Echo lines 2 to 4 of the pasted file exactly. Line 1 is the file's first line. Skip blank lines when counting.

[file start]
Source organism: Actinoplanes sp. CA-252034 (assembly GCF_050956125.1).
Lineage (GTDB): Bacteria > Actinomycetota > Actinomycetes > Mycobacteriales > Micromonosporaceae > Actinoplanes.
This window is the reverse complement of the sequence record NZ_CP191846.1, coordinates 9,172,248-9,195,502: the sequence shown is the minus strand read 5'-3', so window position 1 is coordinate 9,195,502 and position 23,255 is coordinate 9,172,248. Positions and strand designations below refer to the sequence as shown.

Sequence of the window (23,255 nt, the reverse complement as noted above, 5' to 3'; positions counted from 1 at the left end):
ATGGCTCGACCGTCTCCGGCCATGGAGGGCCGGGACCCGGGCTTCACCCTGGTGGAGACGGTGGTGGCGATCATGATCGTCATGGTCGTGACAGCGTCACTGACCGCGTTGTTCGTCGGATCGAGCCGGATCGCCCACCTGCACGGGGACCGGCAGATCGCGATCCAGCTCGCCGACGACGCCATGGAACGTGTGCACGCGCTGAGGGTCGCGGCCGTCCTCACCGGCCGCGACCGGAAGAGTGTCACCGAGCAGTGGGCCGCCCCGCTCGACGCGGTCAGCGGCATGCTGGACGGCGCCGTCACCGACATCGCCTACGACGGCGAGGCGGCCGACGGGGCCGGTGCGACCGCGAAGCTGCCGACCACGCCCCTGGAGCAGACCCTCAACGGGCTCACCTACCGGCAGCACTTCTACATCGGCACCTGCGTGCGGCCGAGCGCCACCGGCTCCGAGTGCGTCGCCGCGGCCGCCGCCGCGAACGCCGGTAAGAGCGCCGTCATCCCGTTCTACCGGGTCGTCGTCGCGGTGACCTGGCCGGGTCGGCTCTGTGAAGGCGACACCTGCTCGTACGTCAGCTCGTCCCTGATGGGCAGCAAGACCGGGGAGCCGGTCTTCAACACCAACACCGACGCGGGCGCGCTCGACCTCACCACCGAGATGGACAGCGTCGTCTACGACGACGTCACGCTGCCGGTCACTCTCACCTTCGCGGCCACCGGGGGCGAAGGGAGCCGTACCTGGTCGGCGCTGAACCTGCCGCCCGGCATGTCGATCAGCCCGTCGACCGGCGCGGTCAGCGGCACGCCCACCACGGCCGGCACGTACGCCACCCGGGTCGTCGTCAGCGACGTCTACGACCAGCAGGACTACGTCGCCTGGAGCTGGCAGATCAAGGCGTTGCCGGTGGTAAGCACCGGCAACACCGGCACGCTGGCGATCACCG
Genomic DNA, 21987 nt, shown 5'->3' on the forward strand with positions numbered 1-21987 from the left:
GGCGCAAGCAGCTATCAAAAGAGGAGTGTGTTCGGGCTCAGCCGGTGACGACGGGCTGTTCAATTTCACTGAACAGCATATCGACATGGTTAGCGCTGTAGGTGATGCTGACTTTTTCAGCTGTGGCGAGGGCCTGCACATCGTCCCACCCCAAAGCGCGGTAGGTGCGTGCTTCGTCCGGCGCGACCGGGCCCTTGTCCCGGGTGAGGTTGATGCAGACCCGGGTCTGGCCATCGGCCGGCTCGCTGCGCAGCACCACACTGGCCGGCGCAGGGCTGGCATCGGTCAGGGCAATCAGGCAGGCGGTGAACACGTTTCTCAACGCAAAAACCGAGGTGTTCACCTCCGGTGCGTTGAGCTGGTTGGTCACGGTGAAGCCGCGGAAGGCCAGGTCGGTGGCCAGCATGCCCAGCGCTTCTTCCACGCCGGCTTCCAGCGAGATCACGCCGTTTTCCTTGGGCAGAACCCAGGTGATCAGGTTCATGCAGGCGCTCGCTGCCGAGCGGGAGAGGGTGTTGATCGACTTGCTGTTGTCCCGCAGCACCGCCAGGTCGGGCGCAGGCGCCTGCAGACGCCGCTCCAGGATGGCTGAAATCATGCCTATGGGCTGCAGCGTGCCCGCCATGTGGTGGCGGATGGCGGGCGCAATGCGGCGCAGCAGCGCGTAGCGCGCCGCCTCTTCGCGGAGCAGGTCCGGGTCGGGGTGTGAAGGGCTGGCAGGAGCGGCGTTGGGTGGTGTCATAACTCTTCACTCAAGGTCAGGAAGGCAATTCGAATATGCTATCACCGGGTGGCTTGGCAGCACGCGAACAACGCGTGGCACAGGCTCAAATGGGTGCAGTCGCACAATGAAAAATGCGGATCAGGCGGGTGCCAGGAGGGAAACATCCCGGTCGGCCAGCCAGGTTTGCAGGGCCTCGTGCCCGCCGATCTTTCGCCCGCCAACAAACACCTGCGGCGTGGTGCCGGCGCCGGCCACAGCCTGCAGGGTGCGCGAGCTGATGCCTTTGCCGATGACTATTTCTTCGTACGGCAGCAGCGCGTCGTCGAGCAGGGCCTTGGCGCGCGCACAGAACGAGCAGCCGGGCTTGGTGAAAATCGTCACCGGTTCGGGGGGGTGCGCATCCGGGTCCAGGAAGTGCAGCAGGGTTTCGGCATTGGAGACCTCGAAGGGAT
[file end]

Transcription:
Lineage (GTDB): Bacteria > Actinomycetota > Actinomycetes > Mycobacteriales > Micromonosporaceae > Actinoplanes.
This window is the reverse complement of the sequence record NZ_CP191846.1, coordinates 9,172,248-9,195,502: the sequence shown is the minus strand read 5'-3', so window position 1 is coordinate 9,195,502 and position 23,255 is coordinate 9,172,248. Positions and strand designations below refer to the sequence as shown.

Sequence of the window (23,255 nt, the reverse complement as noted above, 5' to 3'; positions counted from 1 at the left end):